The contract did not include incentives or disincentives.

 

Slide 18. State Highway 66 Bridge over Lake Ray Hubbard – 2003 Construction Costs

  • Engineer’s Estimate: $48.2 M
  • Number of bidders: 8
  • 2nd lowest bid: $43.1
  • Low Bid: $40.9 M
  • Savings: -15% = $7.3 M

Onsite Time Savings: 215 Days

Speaker Notes

The engineer’s estimate for this project was $48.2M. The low bid of $40.9M was 15% less than the engineer’s estimate. There were 8 bidders on this project.

Using the 43 precast bent caps reduced onsite construction time by 215 days. TxDOT obtained the bridge ahead of schedule and under budget.

 

Slide 19. ABC/PBES Beam Elements (modular beams with decks)

Speaker Notes:

The next project to be discussed in this presentation has ABC/PBES Beam Elements. Many superstructures consisting of modular beams with decks have been installed across the country. The project presented here was installed with conventional construction equipment including cranes, and many superstructures across the country have been installed with similar methods.

 

Slide 20. Route 1 Bridges over Olden Avenue & Mulberry Street, New Jersey – 2005

Map of Route 1 Bridges over Olden Avenue & Mulberry Street, New Jersey – 2005. NJDOT’s 1st Hyperbuild Project
NJDOT’s 1st Hyperbuild Project


Speaker Notes

Each day the New Jersey DOT’s Route 1 carries more than 50,000 vehicles through the city of Trenton. Three bridge decks on Route 1, one at the Olden Avenue Connector and two adjacent bridges at Mulberry Street, were deteriorated and in need of constant maintenance. In 2005 the replacement of these three bridges was the NJDOT’s first Hyperbuild project.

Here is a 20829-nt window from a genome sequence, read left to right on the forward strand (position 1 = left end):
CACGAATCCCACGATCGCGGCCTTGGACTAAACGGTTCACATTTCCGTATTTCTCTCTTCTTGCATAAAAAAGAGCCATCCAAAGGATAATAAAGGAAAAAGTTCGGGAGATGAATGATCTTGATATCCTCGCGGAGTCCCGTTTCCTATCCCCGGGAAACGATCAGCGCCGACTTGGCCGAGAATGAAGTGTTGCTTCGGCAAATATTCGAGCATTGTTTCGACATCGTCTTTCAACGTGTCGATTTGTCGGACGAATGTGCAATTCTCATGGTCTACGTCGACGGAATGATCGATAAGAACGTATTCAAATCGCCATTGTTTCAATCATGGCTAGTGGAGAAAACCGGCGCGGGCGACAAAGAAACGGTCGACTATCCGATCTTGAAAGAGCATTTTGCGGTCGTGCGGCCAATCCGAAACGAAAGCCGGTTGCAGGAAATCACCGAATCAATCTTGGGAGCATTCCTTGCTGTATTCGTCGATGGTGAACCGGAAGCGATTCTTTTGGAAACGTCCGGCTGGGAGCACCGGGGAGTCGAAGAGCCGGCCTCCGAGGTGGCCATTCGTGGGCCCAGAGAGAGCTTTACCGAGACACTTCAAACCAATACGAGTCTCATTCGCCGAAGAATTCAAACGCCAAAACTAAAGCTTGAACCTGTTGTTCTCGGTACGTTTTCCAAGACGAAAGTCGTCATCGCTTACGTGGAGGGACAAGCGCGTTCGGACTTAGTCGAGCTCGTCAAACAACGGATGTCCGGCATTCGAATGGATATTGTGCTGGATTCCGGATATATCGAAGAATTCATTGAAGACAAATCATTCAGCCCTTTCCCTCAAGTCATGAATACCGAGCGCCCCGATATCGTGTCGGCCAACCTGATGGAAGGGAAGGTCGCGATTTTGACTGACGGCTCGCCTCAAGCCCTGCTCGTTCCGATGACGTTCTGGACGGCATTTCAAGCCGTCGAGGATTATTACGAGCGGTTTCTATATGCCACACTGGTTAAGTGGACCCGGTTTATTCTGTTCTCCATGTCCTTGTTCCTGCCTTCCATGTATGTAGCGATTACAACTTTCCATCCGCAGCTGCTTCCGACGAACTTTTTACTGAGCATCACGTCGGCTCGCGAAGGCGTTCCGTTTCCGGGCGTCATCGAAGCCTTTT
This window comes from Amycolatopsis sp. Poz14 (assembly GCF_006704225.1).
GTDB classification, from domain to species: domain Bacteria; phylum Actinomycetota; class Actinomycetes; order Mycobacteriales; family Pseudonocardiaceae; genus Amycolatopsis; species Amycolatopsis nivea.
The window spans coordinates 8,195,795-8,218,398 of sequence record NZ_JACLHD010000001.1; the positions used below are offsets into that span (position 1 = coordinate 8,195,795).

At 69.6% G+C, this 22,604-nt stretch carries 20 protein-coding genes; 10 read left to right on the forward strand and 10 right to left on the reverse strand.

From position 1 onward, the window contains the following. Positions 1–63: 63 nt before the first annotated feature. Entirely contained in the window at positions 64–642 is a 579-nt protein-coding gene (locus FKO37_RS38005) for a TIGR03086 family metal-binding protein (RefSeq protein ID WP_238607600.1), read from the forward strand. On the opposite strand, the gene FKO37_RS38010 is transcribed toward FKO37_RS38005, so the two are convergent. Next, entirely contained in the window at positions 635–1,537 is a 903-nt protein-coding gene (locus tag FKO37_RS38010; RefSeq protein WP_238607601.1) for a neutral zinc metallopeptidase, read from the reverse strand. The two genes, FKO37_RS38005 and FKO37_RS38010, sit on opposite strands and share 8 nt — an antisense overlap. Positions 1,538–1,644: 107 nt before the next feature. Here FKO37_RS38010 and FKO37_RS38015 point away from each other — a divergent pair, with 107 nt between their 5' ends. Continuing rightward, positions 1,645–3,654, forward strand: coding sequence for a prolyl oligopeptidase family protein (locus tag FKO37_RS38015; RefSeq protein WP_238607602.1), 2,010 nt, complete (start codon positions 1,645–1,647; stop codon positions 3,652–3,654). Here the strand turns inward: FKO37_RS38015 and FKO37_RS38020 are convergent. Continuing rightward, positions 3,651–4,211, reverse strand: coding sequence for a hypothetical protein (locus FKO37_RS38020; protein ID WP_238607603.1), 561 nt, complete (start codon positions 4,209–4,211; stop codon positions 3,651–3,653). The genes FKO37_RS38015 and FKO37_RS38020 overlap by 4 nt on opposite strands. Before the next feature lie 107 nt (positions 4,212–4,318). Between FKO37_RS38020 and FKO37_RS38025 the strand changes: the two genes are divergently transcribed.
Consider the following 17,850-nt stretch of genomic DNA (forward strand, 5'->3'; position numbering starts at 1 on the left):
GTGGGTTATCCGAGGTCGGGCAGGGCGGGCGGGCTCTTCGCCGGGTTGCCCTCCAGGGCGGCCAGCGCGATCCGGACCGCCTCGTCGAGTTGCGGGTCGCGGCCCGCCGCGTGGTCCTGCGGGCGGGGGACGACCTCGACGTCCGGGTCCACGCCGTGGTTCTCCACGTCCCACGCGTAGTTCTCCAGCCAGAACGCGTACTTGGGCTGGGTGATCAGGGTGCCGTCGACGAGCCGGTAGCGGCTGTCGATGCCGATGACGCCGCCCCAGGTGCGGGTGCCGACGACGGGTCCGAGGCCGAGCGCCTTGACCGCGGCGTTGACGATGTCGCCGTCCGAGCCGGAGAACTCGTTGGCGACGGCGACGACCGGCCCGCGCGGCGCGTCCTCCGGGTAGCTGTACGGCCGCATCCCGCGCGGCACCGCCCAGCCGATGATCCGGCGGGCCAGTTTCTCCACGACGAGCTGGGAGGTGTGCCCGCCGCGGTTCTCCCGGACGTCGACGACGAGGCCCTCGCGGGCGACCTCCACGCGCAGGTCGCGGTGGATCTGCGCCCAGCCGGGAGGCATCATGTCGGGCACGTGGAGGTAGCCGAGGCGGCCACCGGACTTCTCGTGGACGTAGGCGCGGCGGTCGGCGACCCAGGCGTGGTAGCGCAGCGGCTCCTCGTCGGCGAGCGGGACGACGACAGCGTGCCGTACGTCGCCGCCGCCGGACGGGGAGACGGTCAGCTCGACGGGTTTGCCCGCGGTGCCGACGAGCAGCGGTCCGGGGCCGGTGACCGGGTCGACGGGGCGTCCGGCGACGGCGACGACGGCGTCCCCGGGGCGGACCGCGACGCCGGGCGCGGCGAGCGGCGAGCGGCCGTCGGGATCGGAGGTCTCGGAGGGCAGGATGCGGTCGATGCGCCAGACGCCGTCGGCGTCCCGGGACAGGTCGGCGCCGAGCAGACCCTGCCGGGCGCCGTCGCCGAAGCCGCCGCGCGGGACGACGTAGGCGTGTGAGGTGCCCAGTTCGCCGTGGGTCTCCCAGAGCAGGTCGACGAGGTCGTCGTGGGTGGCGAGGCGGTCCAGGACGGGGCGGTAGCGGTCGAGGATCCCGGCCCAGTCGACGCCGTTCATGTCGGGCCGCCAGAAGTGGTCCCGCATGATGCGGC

Each of the three bridges was replaced over a weekend during three consecutive months, with no impact to rush-hour traffic. Design and construction would have taken 22 months using conventional methods.

 

Slide 21. Route 1 Bridges over Olden Avenue & Mulberry Street, New Jersey – 2005

Route 1 Bridges over Olden Avenue & Mulberry Street, New Jersey – 2005. Left to Right: Deteriorated Route 1 decks over Mulberry Street and Olden Avenue, New Route 1 decks over Mulberry Street, Elevation of new Route 1 Bridges over Mulberry Street.


Speaker Notes

These bridges are relatively small. The 2-lane 87-ft long, 35-ft wide single-span Route 1 bridge over the Olden Avenue Connector is a highly-skewed steel girder bridge with concrete deck. The 4-lane 60-ft long, 82-ft wide single-span Route 1 bridge over Mulberry Street consists of two bridges with a median barrier separating each direction of traffic.

 

Slide 22. Route 1 Bridge Construction

Route 1 Bridge Construction over Olden Avenue Route 1 Bridge Construction over Mulberry Street

Speaker Notes:

Construction photos are shown here. Each bridge was closed at 7 p.m. on a Friday and traffic was rerouted. The bridge was demolished in place using conventional methods. The existing abutments were repaired and new bearing seats constructed (see upper right photo). The prefabricated superstructure was then erected. Parapets and median barriers were cast-in-place concrete.

Each superstructure span consists of 5 full-length segments of varying width, each with two steel girders and a 9-inch thick composite concrete deck (Inverset) system (see lower left photo). The segments were required to be onsite 24 hours prior to the start of demolition of the existing bridge. The contract specified high performance concrete for all concrete on the job.